The final process of getting your video digitized and ready for the Web is compression. For QuickTime there are several applications that just handle compression. The most popular compression is Radius' Cinepak, a cross-platform compression/decompression software package that has been used by many companies (including Creative Labs, makers of PC audio and video equipment). Cinepak is the best compression method for most video needs, although using it can be time-consuming, and balancing image quality and compression can be tricky. On the audio side, the previously mentioned IMA supports 4:1 audio compression at 16 bits of resolution. This allows your audio to sound great while not becoming a burden in terms of bandwidth.

Upload It!

Once you have produced your video, getting it on the Web is an easy process. If you use an Internet Service Provider, find out how much disk space you are allowed to use. If you have several large video files to upload, you may be exceeding your disk quota. Most ISPs have a quota on bandwidth as well, and if your videos are popular, you may break this quota. A typical quota is transferring 200 to 300 MB a day. If you have a 2 MB movie file, it will take only 100 downloads a day to exceed your quota.

If you maintain your own server, set up your server's MIME types. MIME types are file types that a server recognizes, so when people download a .mov or .mpeg file, the browser will know to launch the appropriate helper app or utilize a plug-in. Some ISPs require users to change MIME types; check with your ISP's FAQ. In your Web site's public_html directory, create a separate directory just for video (or "media"). When you actually ftp the files to your Web site, you will get a firsthand look at how long they will take to download.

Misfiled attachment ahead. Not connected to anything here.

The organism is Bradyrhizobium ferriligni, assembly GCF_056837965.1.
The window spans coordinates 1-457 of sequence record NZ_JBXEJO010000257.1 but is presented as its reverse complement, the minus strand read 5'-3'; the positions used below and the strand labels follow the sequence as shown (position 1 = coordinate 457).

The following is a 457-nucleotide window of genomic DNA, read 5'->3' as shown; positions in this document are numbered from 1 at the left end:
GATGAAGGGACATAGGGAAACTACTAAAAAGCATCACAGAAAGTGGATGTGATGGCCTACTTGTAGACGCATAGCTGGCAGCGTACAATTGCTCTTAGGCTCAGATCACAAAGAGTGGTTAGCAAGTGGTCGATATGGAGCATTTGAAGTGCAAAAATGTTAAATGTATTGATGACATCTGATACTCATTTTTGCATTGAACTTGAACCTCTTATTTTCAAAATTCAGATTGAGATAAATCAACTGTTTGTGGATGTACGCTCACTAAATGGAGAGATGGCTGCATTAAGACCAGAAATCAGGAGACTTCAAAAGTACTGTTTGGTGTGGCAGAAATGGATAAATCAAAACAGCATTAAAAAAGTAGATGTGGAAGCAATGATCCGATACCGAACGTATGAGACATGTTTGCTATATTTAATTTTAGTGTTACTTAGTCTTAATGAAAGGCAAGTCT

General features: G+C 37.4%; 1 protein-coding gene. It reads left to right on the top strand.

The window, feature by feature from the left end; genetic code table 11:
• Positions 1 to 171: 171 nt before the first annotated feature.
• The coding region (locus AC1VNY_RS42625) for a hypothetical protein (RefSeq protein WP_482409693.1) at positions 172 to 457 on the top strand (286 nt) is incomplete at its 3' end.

After uploading the file, you'll have to create a link to it on your Web page. Pages with video commonly will have a JPEG screen shot of the video at the actual size (sometimes people will enlarge the image, but this fools people into thinking the video size is larger than it is). Next to the screen shot, tell the viewer what format the video is in, its length in minutes, and how much disk space it takes up. Leaving out this information will hurt your chances of people actually viewing the clips, as people don't want to download something they are not sure about. As a final check, download the file yourself, using several different viewing programs, to make sure it works with all of them from the Web.

[ Putting Video on Your Web Site: The Basics:
Part 2 > ]